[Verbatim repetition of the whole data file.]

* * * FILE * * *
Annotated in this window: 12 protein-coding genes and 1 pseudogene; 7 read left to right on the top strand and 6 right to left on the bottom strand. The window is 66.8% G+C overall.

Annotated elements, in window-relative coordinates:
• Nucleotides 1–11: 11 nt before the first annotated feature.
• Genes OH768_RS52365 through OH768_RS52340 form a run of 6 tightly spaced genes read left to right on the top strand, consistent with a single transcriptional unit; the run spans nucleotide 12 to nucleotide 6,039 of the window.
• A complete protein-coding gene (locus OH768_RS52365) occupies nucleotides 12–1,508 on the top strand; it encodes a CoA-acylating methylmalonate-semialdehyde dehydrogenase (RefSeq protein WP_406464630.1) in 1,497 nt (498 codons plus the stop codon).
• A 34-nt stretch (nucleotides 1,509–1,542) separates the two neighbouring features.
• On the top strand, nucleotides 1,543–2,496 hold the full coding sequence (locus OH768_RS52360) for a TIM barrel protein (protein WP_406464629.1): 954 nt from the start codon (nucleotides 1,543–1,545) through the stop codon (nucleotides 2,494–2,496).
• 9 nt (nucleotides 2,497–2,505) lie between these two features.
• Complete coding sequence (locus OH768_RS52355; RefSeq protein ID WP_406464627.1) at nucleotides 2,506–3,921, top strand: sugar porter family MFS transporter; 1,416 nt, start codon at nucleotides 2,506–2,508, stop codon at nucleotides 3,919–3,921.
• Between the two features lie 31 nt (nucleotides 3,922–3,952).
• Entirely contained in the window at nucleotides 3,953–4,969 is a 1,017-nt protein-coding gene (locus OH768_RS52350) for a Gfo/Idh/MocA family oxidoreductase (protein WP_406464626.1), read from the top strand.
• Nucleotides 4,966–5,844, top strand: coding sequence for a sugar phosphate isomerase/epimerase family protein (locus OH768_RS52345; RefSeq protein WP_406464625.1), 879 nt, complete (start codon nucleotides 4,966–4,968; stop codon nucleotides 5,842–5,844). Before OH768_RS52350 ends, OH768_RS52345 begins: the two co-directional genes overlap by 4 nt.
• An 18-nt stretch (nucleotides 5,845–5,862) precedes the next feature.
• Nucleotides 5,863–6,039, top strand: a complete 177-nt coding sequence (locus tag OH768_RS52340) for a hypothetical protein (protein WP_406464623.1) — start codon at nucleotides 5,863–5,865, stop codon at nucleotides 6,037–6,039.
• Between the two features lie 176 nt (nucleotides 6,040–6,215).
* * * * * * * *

Annotated in this window: 12 protein-coding genes and 1 pseudogene; 7 read left to right on the top strand and 6 right to left on the bottom strand. The window is 66.8% G+C overall.

Annotated elements, in window-relative coordinates:
• Nucleotides 1–11: 11 nt before the first annotated feature.
• Genes OH768_RS52365 through OH768_RS52340 form a run of 6 tightly spaced genes read left to right on the top strand, consistent with a single transcriptional unit; the run spans nucleotide 12 to nucleotide 6,039 of the window.
• A complete protein-coding gene (locus OH768_RS52365) occupies nucleotides 12–1,508 on the top strand; it encodes a CoA-acylating methylmalonate-semialdehyde dehydrogenase (RefSeq protein WP_406464630.1) in 1,497 nt (498 codons plus the stop codon).
• A 34-nt stretch (nucleotides 1,509–1,542) separates the two neighbouring features.
• On the top strand, nucleotides 1,543–2,496 hold the full coding sequence (locus OH768_RS52360) for a TIM barrel protein (protein WP_406464629.1): 954 nt from the start codon (nucleotides 1,543–1,545) through the stop codon (nucleotides 2,494–2,496).
• 9 nt (nucleotides 2,497–2,505) lie between these two features.
• Complete coding sequence (locus OH768_RS52355; RefSeq protein ID WP_406464627.1) at nucleotides 2,506–3,921, top strand: sugar porter family MFS transporter; 1,416 nt, start codon at nucleotides 2,506–2,508, stop codon at nucleotides 3,919–3,921.
• Between the two features lie 31 nt (nucleotides 3,922–3,952).
• Entirely contained in the window at nucleotides 3,953–4,969 is a 1,017-nt protein-coding gene (locus OH768_RS52350) for a Gfo/Idh/MocA family oxidoreductase (protein WP_406464626.1), read from the top strand.
• Nucleotides 4,966–5,844, top strand: coding sequence for a sugar phosphate isomerase/epimerase family protein (locus OH768_RS52345; RefSeq protein WP_406464625.1), 879 nt, complete (start codon nucleotides 4,966–4,968; stop codon nucleotides 5,842–5,844). Before OH768_RS52350 ends, OH768_RS52345 begins: the two co-directional genes overlap by 4 nt.
• An 18-nt stretch (nucleotides 5,845–5,862) precedes the next feature.
• Nucleotides 5,863–6,039, top strand: a complete 177-nt coding sequence (locus tag OH768_RS52340) for a hypothetical protein (protein WP_406464623.1) — start codon at nucleotides 5,863–5,865, stop codon at nucleotides 6,037–6,039.
• Between the two features lie 176 nt (nucleotides 6,040–6,215).